Volkswagen AG’s efforts to placate unsettled workers risks undermining Herbert Diess, the executive appointed last year to overhaul the carmaker’s namesake brand.
In an agreement meant to quell a conflict with labor leader Bernd Osterloh, who last week said he lost trust in Diess’s leadership, Chief Executive Officer Matthias Mueller will oversee talks on safeguarding the VW brand’s jobs and factories. Diess, a former BMW AG executive and one of Volkswagen’s most high-profile hires in years, will help draft the brand’s strategy objectives, which could end up being sidelined by the union negotiations.
“From the outside, it would appear that Diess is increasingly ostracized,” said Arndt Ellinghorst, a London-based analyst at Evercore ISI. “VW’s supervisory board needs to express stronger support for Mr. Diess in order to avoid him becoming a ‘lame duck’.”
Diess, who joined Volkswagen in July, embarked on a 12-point initiative last year to revive profitability at its largest unit, which has become a critical part of the carmaker’s efforts to weather the emissions-cheating scandal. His push to make the VW brand more independent is also a test of Volkswagen’s ability to break with a past in which decision-making was highly centralized.
Since the scandal became public in September, Volkswagen has lost about 16 billion euros ($18 billion) in value. The company plans to add to the 6.7 billion euros set aside so far for repairs when it reports 2015 earnings later this month.
Volkswagen sought to defuse the impression that Diess has been weakened by CEO Mueller’s role in the talks. The VW brand chief “expressly welcomes” the agreement to start negotiations with workers as it will help “strengthen the brand,” a spokesman for the unit said. Key Volkswagen power players declined to expand on comments made in a Volkswagen statement on Monday.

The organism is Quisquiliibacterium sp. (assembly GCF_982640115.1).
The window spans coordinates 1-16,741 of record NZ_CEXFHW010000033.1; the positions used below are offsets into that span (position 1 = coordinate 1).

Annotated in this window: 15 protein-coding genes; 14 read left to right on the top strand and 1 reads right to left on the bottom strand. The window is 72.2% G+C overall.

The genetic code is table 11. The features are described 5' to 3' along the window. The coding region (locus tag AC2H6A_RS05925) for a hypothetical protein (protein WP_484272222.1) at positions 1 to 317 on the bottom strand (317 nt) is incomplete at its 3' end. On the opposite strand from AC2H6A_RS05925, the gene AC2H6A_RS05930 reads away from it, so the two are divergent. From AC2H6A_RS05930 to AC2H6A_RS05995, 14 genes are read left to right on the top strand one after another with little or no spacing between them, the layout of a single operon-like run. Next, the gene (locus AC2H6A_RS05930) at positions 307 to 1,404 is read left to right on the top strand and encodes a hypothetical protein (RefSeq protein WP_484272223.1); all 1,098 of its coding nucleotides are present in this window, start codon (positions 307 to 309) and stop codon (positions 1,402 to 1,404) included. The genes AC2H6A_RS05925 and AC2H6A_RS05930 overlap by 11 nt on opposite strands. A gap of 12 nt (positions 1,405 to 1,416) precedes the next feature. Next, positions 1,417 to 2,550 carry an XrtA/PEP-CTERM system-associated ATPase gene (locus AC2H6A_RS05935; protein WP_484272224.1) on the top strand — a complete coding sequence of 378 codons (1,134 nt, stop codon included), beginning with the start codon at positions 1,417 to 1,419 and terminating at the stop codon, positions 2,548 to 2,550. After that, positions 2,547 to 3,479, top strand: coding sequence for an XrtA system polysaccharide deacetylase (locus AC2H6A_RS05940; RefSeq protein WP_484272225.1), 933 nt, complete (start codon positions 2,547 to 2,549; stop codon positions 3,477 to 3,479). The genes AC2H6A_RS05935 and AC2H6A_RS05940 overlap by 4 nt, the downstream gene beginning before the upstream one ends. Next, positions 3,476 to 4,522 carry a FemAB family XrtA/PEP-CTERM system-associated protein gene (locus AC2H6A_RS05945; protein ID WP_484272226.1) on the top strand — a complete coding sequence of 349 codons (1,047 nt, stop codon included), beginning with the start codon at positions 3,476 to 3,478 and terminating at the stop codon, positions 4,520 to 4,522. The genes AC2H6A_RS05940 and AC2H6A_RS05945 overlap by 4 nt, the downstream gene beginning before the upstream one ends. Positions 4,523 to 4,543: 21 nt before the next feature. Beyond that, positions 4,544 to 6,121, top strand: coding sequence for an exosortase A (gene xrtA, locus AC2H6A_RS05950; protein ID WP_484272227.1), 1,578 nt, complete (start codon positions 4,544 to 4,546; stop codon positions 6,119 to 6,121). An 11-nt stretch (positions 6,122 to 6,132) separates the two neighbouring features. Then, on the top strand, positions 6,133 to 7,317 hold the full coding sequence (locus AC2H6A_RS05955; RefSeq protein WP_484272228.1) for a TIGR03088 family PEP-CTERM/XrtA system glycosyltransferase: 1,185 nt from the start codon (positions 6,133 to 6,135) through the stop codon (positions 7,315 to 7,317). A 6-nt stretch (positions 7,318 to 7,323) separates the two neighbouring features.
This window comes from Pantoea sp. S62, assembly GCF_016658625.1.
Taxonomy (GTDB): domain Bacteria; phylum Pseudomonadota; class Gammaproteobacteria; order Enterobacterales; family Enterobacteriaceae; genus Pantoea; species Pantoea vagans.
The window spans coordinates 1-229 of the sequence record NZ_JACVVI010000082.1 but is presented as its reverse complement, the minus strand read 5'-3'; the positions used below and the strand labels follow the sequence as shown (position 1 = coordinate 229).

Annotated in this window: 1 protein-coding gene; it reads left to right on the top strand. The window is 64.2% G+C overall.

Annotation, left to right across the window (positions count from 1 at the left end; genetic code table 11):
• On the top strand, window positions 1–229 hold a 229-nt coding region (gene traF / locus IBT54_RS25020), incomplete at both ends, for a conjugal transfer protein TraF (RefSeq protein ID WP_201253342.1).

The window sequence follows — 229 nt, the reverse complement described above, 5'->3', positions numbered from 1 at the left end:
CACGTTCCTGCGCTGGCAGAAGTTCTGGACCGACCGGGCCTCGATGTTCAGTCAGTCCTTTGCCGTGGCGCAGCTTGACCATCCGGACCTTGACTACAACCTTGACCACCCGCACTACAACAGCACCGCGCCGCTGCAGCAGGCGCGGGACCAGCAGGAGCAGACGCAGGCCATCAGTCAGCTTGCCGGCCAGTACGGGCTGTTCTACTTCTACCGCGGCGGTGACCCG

While Diess has won praise for seeking to slim down the VW brand’s bloated administration and reducing complexity in the unit’s portfolio, he’s been criticized for failing to promptly inform labor leaders and other power players of key plans and initiatives, according to people familiar with Volkswagen’s inner workings. The company’s complex internal politics has made life difficult for high-profile newcomers like former CEO Bernd Pischetsrieder and Wolfgang Bernhard, past head of the VW brand. Both were pushed out a decade ago after running afoul of labor leaders.
Workers, which control half the seats on Volkswagen’s supervisory board and have special rights that enable them to veto plant closures, have unusually strong sway at Volkswagen, in part because of their political influence in Lower Saxony. The German state has two seats on the supervisory board and often sides with the carmaker’s workforce.
Osterloh last week stepped up attacks on Diess, saying management of the VW brand “lacks reliability” and citing a “grave problem of trust.” He charged Diess with trying to use the scandal to push through deep cutbacks. But the unit was struggling even before the crisis.
A cumbersome structure increased costs and made VW slow to roll out sought-after sport utility vehicles. The brand’s margins were 2.8 percent in the first nine months of 2015, compared to the 5 percent return on sales that former laggard PSA Group generated last year.
In the statement Monday, Wolfgang Porsche, head of the family that controls the majority of Volkswagen’s voting shares, said he knows and respects Osterloh and Mueller, who are both “responsible gentlemen,” and trusts them to get the job done. He didn’t mention Diess. A spokesman for Porsche referred to VW’s statement and said the joint management-labor effort includes Diess as brand chief as well.
Stephan Weil, who represents the German state of Lower Saxony on Volkswagen’s supervisory board, declined to comment on Diess’s role. He also didn’t mention the executive in Monday’s statement.
Diess last year announced plans to cut spending by about 1 billion euros a year and accelerate restructuring started under former CEO Martin Winterkorn. Labor unions initially backed the effort, compiling a 400-page folder on how to trim costs without cutting staff. But Diess’s push for a 10 percent efficiency improvement stoked fears that his strategy will lead to large-scale job reductions, creating a rift with Osterloh.
“The risk that Diess leaves has increased” after Monday’s statement, said Sascha Gommel, a Frankfurt-based analyst at Commerzbank AG. “It wouldn’t be a good development.”